The Italian humanist Ciriaco de’ Pizzicolli lived from 1391 to 1452. He is more commonly known as Cyriac of Ancona. While most humanists of his era were content to labor at their desks, he was unusual in that he sought to observe ancient monuments and inscriptions in person. He was, in fact, one of the very first to undertake a systematic survey of the surviving monuments of Greek antiquity in the Eastern Mediterranean; his work is of great value to the modern antiquarian, since many of the inscriptions and temples he sketched now no longer exist, ravaged by the cruelties of time and man.
Ironically (or perhaps appropriately), his works themselves survive only in fragmentary form. His multi-volume Commentaries were destroyed in a fire in the sixteenth century, having never found their way to print. But we do possess some extracts from his travel diaries, and these are better than nothing. They are strangely fascinating travel records, filled with philosophical asides on the transitory nature of glory and the enduring nature of virtue. One passage I read recently drives home the that even when a civilization’s former glory has departed, some residue of that glory always remains. It may not be readily apparent. But it is still there.
In the diary excerpt below, Cyriac describes his impressions when visiting the ruins of Sparta in 1447. He first begins with a sweeping panorama of disturbing decay:
[E]ven though one must grieve to behold those noble, ancient, distinguished and richly adorned cities, now in our time in a state of utter collapse or demolition almost everywhere throughout the region, one must endure with an [even] heavier heart, in my opinion, the pitiable ruin of the human race; because the fact that the world’s outstanding towns, marvelous temples sacred to the gods, beautiful statues and other extraordinary trappings of human power and skill have fallen from their pristine grandeur seems not so serious as the fact that, throughout almost all the regions of the world, that pristine human virtue and renowned integrity of spirit has fallen into an [even] worse condition; and where they had once flourished most, they had more and more departed.
For that noble-spirited, renowned race of Spartans, once the memorable triumph of every kind of military valor, not only in Greece, but in Europe and throughout the whole world, [but] nowadays a people feebly and basely untrue to their breeding, seem to have fallen completely from that famous pristine moral integrity of the Laconian, Lacedaemonian way of life…[I say this] because, in these our days, those who dwell in the Laconian land, on the Spartan foothill of Mount Taygetus, in the town of Mistra (which has discarded its ancient name), men who practice a poor sort of agriculture or commerce or ignoble trades and every kind of worthless superstitious rite, are ruled by barbarians or by foreigners.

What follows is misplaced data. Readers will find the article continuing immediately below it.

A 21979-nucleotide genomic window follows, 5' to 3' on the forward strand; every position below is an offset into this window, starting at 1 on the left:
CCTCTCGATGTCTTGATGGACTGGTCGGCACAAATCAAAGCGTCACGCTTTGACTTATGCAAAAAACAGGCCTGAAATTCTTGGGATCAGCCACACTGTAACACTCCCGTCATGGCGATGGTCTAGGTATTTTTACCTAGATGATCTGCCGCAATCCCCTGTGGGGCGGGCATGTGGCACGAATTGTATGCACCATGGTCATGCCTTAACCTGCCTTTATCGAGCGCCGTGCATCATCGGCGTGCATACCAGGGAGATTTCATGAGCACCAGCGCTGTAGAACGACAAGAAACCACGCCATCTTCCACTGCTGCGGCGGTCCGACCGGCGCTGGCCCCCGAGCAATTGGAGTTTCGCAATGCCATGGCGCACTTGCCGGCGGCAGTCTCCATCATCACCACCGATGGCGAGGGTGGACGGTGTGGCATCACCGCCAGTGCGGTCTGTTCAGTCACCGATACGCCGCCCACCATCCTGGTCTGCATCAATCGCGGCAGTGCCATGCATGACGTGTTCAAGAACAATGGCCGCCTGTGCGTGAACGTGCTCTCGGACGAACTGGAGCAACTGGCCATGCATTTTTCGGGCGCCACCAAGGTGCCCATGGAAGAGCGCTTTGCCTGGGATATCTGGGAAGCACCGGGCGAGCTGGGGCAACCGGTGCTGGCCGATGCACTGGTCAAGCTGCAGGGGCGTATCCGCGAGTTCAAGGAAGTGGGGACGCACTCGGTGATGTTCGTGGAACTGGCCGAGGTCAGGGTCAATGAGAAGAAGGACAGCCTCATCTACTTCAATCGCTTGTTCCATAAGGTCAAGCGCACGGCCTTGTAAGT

For my part, however, I shall by no means pass over the following single exception, proving that, although the Lacedaemonians’ much talked-of political excellence, military training, and the splendid contests of men and well-born women in the gymnasia has been abandoned and have fallen into disuse through neglect over a long period of time, still, the nature of the place seems not totally to have waned, since it gives birth to human beings who are naturally honorable, able and suited to virtue.
As evidence of this residual glory of ancient Sparta, Cyriac describes the physical prowess of an impressive local man:
For today, while we were traveling from the village of Arcasa to Spartan Mistra, we saw among our companions a certain Spartan youth, tall of stature and quite handsome, George, called by the sobriquet Chirodontas, that is, “Boar’s Teeth,” because (they say) that once while hunting in the forest, encountering a fierce boar, he leaped onto its back, and pressing it down by sheer force, killed the prostrate beast; and they say that once he caught and held two men together under his arms and carried them several paces.
In my case also, instead of reassuring me verbally, and as a physical statement of his honesty, he caught me up with his hands on the bank of a certain small river, held me under his arm, and deposited me safely on the farther bank of the stream. And at the next village, we saw that, brandishing an iron rod that was three fingers thick, he had split it into separate parts. [Trans. by E.W. Bodnar]
So while it was true that the monuments and architecture of old Sparta had decayed and was at present in ruins, Cyriac could see that some imprint of this departed glory still remained on the people and the place. And this is why we should never believe that our efforts in this mortal life are to no avail. No effort is ever wasted; for even if the physical monuments of human greatness eventually crumble into dust, some vestige of this spirit will live on forever. The residual glory is there, and always remains.
Experience the excitement and drama of Rome’s first great historian in my new translation of Sallust: